Monday Oct. 22nd
We started the day off early (9am) by going to Emory University so 'Mama Jamhands' could get some work done. I occupied my time by going to the Michael C. Carlos Museum located on Emory Campus.
The Museum is housed in a distinguished building by renowned architect Michael Graves. The Carlos maintains the largest collection of ancient art in the Southeast with objects from ancient Egypt, Greece, Rome, the Near East, and the ancient Americas. The Museum is also home to collections of nineteenth- and twentieth-century sub-Saharan African art and European and American works on paper from the Renaissance to the present day. It was pretty impressive for a museum on a college campus.
Also present at the Museum, in correlation with the Dalai Lama's visit, was the Buddha in Paradise Exhibit: A Celebration in Himalayan Art. The exhibition was a display of sixteen Tibetan thangka paintings inspired by the theme of the Buddhist pure lands, or Sangyey Dakzhing, all created between the fourteenth and nineteenth centuries. This was very nice to see up close but my visit to this exhibit was cut short due to the arrival of a class field trip full of loud junior highschoolers.
After the museum, we went out for lunch and then picked up the MARTA and headed to Centennial Olympic Park in Downtown Atlanta for another lecture by the Dalai Lama. On our walk from the rail station to the park we were able to check out Philips Arena, the Georgia Dome and the CNN Center.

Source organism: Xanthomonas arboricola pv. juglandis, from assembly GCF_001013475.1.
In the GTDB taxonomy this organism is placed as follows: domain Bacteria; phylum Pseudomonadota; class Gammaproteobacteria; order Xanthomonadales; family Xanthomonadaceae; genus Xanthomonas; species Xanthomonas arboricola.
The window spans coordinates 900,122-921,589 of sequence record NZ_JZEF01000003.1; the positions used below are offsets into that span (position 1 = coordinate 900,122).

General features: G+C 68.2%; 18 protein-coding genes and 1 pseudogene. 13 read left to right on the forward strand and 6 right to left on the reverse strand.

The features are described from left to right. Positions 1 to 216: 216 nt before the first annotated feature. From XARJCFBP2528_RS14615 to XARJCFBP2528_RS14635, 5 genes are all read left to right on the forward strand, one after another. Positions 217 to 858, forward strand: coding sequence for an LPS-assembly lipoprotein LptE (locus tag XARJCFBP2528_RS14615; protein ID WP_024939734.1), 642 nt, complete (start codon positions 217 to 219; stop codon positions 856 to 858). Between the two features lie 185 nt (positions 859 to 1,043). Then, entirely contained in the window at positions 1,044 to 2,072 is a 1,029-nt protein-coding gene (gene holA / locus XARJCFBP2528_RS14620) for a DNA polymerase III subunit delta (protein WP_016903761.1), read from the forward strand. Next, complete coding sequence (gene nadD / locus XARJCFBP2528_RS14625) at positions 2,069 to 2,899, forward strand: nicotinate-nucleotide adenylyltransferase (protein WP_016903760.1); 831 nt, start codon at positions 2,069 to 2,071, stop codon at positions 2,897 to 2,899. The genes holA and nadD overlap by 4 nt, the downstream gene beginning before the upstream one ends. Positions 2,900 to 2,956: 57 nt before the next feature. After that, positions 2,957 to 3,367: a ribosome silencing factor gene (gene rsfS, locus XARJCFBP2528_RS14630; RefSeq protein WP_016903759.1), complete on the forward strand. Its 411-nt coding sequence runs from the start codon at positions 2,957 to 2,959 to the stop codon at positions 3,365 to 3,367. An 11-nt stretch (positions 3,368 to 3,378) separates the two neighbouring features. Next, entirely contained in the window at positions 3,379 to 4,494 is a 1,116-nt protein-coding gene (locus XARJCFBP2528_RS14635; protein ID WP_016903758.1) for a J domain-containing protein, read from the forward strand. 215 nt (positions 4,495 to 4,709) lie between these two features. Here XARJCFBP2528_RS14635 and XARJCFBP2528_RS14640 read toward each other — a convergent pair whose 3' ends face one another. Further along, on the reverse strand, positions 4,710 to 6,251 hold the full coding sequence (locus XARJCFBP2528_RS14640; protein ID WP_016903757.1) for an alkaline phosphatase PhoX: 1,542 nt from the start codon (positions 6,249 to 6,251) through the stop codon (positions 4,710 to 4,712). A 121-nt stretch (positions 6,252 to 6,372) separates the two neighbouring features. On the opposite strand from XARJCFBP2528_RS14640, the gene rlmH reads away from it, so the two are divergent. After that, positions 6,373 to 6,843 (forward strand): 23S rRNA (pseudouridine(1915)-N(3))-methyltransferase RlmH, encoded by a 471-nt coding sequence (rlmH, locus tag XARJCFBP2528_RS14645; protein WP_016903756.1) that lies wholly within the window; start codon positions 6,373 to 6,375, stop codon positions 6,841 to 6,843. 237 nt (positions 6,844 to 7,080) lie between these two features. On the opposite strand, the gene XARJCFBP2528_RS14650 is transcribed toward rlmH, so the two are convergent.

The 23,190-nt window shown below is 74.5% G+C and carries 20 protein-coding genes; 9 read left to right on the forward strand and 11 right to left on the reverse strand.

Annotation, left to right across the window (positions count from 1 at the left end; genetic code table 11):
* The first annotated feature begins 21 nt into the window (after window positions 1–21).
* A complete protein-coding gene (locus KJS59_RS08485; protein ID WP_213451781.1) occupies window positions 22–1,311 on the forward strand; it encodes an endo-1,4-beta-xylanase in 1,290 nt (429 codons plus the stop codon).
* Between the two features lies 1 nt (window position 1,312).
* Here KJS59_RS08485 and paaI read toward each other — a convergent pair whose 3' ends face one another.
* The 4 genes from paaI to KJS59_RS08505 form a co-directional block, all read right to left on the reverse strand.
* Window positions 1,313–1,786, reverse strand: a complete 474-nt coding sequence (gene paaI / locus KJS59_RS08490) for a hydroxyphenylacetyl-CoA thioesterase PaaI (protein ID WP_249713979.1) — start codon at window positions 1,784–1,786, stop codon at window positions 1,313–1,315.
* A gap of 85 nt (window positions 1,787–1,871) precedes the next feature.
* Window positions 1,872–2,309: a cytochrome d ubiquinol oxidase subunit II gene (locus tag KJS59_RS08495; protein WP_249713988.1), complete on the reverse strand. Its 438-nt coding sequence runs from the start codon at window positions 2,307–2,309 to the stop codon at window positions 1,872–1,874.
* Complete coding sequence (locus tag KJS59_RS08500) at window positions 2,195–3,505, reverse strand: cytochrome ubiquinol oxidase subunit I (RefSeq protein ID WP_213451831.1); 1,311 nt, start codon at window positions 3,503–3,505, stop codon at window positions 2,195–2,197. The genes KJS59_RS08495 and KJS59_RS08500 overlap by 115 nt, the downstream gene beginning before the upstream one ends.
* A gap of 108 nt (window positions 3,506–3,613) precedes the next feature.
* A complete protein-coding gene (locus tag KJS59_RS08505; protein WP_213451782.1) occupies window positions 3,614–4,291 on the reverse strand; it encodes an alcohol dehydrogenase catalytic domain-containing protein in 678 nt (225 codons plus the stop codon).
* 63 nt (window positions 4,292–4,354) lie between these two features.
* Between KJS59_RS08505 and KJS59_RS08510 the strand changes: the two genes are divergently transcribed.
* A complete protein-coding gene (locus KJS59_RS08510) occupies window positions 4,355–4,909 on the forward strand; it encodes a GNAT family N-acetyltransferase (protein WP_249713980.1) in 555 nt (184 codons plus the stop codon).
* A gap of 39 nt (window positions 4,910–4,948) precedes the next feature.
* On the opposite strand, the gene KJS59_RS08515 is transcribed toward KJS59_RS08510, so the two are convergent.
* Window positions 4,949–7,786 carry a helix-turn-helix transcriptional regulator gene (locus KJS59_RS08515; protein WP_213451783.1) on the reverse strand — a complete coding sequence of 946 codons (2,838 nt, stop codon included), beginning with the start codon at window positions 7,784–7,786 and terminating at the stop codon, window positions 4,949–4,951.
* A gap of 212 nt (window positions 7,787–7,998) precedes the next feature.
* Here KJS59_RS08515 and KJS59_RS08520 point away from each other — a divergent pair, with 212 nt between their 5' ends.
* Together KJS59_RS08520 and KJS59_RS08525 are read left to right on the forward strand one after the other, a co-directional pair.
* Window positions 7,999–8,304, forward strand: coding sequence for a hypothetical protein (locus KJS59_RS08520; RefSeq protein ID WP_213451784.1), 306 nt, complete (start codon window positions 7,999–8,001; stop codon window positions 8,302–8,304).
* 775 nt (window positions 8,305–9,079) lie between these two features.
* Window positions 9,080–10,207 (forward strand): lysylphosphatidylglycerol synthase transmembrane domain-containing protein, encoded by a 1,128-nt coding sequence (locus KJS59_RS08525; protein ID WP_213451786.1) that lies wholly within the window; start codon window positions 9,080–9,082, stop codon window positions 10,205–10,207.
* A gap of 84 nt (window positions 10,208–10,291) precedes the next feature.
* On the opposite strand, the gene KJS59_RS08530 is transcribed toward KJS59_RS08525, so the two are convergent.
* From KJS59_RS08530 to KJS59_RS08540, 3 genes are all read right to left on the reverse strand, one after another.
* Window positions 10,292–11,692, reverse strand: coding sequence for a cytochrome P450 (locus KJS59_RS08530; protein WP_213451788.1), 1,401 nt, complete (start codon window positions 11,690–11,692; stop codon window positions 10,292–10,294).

The Dalai Lama's lecture was entitled Educating the Heart and Mind: A Path to Universal Responsibility. He began the lecture talking about his recent installation as a Presidential Distinguished Professor at Emory University*. He seemed to relish the honor, repeatedly referring to himself as professor and laughing, "As a professor of this university, I think you should listen to me!" He then joked that he's a "lazy person" who won't assign much homework. "I will most likely be a hopeless professor!"
Later, in his address to a crowd that had to reach to more than 10,000 people, the Dalai Lama called the U.S. the world's "greatest, most powerful" democracy and said it should send more members of the Peace Corps, instead of soldiers, to other countries to spread democracy peacefully. "The concept of war is outdated," he said. "Through war, through violence, you cannot achieve what you want."
You can view the entire lecture here. His Holiness begins speaking at about the :47 mark after yet another long list of introductions from Emory Faculty and Atlanta Government Officials.
At the :51 minute mark he gets a few more laughs by correcting one of his introductions saying, "while you introduce me, in the subject of which I study, you also mentioned 'medicine' ... that I don't know. I know how to take medicine but the technical and philosophy side, I do not know!"
A picture gallery of the event can be viewed here.
His lecture was preceded by two musical performances, a Tibetan Music Group and a Jazz Trio.
*Earlier in the day, the Dalai Lama was installed as Presidential Distinguished Professor at Emory University in a vibrant ceremony including music, readings, and academic ceremonial traditions. Following the formal installation, His Holiness delivered his inaugural lecture as Presidential Distinguished Professor entitled "Reality as Interdependence," based on Je Tsongkhapa's rten-'brel bstod-pa, "In Praise of Relativity." I was not able to attend this ceremony since it was limited to Emory Students, Faculty and Staff only. The ceremony and lecture can be viewed in it's entirety here.